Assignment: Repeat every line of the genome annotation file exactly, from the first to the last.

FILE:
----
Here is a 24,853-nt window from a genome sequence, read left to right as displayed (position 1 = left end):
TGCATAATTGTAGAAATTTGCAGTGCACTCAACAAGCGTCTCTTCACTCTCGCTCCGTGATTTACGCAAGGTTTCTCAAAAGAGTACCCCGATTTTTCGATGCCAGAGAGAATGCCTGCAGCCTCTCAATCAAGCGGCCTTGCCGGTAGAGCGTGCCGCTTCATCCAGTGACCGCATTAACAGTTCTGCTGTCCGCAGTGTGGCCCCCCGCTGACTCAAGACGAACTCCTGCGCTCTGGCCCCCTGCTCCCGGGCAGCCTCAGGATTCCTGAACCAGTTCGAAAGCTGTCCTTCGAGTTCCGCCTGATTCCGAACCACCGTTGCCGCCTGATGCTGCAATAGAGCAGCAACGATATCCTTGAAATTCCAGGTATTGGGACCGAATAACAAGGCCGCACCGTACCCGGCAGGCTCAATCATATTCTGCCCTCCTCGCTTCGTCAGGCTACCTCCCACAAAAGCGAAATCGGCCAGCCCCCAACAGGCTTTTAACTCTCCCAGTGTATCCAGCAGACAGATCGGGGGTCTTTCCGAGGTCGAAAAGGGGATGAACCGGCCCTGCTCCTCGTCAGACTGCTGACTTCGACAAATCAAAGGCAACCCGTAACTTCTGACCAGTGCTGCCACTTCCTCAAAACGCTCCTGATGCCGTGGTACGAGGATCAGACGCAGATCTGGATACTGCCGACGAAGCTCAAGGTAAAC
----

Here is a 24,853-nt window from a genome sequence, read left to right as displayed (position 1 = left end):
TGCATAATTGTAGAAATTTGCAGTGCACTCAACAAGCGTCTCTTCACTCTCGCTCCGTGATTTACGCAAGGTTTCTCAAAAGAGTACCCCGATTTTTCGATGCCAGAGAGAATGCCTGCAGCCTCTCAATCAAGCGGCCTTGCCGGTAGAGCGTGCCGCTTCATCCAGTGACCGCATTAACAGTTCTGCTGTCCGCAGTGTGGCCCCCCGCTGACTCAAGACGAACTCCTGCGCTCTGGCCCCCTGCTCCCGGGCAGCCTCAGGATTCCTGAACCAGTTCGAAAGCTGTCCTTCGAGTTCCGCCTGATTCCGAACCACCGTTGCCGCCTGATGCTGCAATAGAGCAGCAACGATATCCTTGAAATTCCAGGTATTGGGACCGAATAACAAGGCCGCACCGTACCCGGCAGGCTCAATCATATTCTGCCCTCCTCGCTTCGTCAGGCTACCTCCCACAAAAGCGAAATCGGCCAGCCCCCAACAGGCTTTTAACTCTCCCAGTGTATCCAGCAGACAGATCGGGGGTCTTTCCGAGGTCGAAAAGGGGATGAACCGGCCCTGCTCCTCGTCAGACTGCTGACTTCGACAAATCAAAGGCAACCCGTAACTTCTGACCAGTGCTGCCACTTCCTCAAAACGCTCCTGATGCCGTGGTACGAGGATCAGACGCAGATCTGGATACTGCCGACGAAGCTCAAGGTAAAC